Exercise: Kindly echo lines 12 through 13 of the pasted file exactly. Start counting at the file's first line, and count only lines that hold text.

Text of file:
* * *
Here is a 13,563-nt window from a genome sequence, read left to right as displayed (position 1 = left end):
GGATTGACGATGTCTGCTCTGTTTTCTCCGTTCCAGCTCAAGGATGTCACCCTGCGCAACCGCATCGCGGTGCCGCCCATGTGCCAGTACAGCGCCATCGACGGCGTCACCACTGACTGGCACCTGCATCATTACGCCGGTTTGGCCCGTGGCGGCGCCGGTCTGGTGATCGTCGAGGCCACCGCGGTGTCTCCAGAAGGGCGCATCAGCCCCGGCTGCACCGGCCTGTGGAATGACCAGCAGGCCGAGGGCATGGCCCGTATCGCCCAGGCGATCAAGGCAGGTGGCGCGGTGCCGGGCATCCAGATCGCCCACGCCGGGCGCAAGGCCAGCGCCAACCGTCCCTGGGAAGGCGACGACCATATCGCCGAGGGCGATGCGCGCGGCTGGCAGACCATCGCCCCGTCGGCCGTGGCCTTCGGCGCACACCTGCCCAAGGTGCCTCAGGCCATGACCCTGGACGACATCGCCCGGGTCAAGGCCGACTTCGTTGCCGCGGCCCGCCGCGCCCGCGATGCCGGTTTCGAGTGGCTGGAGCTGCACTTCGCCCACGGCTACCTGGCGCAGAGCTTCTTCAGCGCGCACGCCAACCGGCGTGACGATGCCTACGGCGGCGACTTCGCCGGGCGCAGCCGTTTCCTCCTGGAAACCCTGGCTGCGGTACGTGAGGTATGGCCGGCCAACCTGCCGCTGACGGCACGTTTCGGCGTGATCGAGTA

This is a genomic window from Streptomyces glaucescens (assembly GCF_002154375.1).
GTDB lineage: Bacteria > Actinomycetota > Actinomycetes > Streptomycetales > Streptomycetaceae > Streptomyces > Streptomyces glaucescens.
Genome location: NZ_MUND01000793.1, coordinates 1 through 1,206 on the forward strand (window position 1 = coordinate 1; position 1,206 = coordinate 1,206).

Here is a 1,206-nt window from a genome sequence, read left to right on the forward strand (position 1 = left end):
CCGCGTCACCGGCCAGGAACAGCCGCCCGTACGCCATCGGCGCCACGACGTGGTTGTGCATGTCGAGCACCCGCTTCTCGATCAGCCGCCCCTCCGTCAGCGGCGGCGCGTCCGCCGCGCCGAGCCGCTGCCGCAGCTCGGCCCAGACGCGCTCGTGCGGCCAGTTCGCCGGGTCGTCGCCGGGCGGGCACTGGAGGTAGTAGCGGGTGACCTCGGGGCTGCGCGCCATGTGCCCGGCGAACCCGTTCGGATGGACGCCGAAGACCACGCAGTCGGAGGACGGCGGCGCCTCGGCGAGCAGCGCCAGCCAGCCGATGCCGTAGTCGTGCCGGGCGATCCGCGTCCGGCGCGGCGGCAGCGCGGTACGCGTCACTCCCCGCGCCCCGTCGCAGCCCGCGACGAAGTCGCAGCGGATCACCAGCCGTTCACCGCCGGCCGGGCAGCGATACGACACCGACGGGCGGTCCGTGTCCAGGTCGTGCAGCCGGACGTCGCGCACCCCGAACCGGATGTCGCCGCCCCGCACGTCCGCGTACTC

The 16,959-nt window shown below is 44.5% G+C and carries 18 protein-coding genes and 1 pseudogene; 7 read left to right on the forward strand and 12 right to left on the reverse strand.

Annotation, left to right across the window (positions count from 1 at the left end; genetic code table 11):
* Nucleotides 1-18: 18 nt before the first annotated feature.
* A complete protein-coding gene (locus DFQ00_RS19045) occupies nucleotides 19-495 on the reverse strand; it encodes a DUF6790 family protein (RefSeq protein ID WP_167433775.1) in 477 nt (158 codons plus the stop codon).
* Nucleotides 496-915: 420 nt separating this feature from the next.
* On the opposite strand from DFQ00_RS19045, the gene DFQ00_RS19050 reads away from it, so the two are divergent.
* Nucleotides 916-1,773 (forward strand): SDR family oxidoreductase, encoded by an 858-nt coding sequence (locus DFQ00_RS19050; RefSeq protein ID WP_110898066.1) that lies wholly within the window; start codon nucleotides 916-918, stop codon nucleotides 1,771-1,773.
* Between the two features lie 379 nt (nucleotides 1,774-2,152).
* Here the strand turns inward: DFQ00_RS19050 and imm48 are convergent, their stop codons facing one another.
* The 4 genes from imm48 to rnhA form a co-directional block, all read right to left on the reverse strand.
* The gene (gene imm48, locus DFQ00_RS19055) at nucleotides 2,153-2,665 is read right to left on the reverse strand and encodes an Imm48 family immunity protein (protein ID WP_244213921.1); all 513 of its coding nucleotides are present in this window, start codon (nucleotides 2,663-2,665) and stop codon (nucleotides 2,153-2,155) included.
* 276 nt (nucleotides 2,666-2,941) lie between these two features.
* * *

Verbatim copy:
* Nucleotides 496-915: 420 nt separating this feature from the next.
* On the opposite strand from DFQ00_RS19045, the gene DFQ00_RS19050 reads away from it, so the two are divergent.